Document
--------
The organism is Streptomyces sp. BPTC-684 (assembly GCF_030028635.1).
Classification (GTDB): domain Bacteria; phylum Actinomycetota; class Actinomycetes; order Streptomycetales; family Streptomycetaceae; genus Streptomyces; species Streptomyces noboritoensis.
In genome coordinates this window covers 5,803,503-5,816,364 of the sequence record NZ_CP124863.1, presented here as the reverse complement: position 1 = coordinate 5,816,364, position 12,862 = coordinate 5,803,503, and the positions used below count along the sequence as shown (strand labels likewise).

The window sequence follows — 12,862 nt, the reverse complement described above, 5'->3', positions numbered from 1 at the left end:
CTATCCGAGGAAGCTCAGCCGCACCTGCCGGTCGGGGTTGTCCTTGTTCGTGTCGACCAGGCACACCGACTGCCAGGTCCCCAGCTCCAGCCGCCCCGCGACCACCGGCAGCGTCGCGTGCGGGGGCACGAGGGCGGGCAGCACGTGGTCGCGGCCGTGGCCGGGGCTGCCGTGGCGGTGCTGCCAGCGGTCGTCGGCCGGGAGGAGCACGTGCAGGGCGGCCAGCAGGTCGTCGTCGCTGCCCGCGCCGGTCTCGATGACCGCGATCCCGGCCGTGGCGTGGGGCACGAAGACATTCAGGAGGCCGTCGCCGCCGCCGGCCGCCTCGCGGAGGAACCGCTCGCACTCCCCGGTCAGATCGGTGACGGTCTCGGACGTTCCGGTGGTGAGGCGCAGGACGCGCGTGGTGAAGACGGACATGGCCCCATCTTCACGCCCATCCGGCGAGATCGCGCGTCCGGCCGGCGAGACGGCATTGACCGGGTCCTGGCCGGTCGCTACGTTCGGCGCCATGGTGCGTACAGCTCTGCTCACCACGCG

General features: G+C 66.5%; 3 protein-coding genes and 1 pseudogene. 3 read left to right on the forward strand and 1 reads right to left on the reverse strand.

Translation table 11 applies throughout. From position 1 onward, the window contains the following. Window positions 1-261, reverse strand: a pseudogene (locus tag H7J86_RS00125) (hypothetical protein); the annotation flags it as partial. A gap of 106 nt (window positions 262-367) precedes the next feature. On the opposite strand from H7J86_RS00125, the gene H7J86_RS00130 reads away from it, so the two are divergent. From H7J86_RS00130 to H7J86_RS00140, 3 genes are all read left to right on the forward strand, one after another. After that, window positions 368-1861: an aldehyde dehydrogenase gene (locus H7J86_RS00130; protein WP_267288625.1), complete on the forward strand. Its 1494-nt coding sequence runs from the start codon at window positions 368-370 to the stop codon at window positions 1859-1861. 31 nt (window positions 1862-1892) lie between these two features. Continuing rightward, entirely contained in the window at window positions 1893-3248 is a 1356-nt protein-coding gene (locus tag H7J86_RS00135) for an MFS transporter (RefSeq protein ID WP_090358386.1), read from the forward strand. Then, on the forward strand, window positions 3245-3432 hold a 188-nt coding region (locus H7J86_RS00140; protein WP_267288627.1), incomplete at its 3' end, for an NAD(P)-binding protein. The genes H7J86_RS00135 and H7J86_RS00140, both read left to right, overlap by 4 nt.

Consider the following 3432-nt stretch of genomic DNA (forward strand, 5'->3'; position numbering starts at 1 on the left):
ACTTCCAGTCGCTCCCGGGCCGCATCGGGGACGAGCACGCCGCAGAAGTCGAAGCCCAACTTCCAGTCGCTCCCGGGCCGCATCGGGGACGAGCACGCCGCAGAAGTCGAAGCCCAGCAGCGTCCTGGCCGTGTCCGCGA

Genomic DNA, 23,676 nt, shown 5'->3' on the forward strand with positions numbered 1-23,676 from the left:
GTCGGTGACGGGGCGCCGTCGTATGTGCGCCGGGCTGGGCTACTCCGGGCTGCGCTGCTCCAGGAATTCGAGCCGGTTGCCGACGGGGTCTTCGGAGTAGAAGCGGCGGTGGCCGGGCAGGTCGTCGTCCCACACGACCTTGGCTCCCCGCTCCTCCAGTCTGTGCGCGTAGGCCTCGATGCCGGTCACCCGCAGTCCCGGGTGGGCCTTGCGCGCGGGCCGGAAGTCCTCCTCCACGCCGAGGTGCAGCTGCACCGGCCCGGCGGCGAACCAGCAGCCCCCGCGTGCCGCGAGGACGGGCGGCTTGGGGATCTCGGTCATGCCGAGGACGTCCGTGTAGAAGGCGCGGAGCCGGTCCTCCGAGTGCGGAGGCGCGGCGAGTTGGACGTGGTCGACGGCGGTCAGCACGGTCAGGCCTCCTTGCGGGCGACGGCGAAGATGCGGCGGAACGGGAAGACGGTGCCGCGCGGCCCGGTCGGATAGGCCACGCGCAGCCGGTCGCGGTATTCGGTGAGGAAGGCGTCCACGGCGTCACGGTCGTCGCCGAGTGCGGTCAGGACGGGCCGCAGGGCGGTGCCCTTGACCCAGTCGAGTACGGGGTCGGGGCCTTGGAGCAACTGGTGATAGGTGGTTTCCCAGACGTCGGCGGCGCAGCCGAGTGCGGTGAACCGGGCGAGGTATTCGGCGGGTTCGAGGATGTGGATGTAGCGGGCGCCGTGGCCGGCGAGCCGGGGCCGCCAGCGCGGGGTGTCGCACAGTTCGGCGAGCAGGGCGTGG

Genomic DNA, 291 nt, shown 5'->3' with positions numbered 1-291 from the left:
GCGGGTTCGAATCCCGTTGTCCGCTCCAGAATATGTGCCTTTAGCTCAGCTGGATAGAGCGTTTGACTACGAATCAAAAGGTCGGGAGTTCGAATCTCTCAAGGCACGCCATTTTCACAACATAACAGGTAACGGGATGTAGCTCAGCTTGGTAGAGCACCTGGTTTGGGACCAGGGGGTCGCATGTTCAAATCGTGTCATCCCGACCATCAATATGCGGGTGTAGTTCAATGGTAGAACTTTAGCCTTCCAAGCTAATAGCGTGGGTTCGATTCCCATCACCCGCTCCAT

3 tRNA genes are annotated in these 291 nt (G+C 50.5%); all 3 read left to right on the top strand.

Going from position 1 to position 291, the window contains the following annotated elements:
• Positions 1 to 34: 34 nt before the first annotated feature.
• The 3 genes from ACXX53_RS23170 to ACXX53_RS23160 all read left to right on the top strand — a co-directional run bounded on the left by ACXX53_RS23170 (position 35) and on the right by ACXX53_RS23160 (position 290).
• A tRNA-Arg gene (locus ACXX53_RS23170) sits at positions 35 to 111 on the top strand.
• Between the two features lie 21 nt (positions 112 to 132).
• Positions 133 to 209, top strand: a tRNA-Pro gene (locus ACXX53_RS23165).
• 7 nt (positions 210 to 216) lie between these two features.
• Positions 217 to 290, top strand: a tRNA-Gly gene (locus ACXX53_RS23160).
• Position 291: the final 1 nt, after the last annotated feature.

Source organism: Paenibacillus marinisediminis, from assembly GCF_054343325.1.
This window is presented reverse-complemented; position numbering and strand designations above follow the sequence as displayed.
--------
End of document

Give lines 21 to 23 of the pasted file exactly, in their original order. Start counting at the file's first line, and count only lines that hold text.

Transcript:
• 7 nt (positions 210 to 216) lie between these two features.
• Positions 217 to 290, top strand: a tRNA-Gly gene (locus ACXX53_RS23160).
• Position 291: the final 1 nt, after the last annotated feature.